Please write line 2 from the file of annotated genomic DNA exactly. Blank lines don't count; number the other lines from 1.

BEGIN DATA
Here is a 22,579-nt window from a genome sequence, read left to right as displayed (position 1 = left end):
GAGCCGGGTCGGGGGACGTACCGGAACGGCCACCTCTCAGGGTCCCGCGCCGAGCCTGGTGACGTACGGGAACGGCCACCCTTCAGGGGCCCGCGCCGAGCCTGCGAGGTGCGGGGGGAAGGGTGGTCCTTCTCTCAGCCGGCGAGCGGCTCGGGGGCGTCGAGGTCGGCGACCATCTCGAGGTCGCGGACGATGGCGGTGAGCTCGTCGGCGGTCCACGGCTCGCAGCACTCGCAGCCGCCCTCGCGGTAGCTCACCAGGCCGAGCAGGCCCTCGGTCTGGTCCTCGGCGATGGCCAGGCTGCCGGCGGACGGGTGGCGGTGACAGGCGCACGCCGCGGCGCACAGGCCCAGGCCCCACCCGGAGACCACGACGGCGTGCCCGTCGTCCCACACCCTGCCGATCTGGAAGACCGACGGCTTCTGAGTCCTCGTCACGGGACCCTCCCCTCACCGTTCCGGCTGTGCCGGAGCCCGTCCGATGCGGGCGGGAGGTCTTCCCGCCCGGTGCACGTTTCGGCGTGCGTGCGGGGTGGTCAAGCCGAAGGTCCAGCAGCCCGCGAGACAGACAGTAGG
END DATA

GAGCCGGGTCGGGGGACGTACCGGAACGGCCACCTCTCAGGGTCCCGCGCCGAGCCTGGTGACGTACGGGAACGGCCACCCTTCAGGGGCCCGCGCCGAGCCTGCGAGGTGCGGGGGGAAGGGTGGTCCTTCTCTCAGCCGGCGAGCGGCTCGGGGGCGTCGAGGTCGGCGACCATCTCGAGGTCGCGGACGATGGCGGTGAGCTCGTCGGCGGTCCACGGCTCGCAGCACTCGCAGCCGCCCTCGCGGTAGCTCACCAGGCCGAGCAGGCCCTCGGTCTGGTCCTCGGCGATGGCCAGGCTGCCGGCGGACGGGTGGCGGTGACAGGCGCACGCCGCGGCGCACAGGCCCAGGCCCCACCCGGAGACCACGACGGCGTGCCCGTCGTCCCACACCCTGCCGATCTGGAAGACCGACGGCTTCTGAGTCCTCGTCACGGGACCCTCCCCTCACCGTTCCGGCTGTGCCGGAGCCCGTCCGATGCGGGCGGGAGGTCTTCCCGCCCGGTGCACGTTTCGGCGTGCGTGCGGGGTGGTCAAGCCGAAGGTCCAGCAGCCCGCGAGACAGACAGTAGG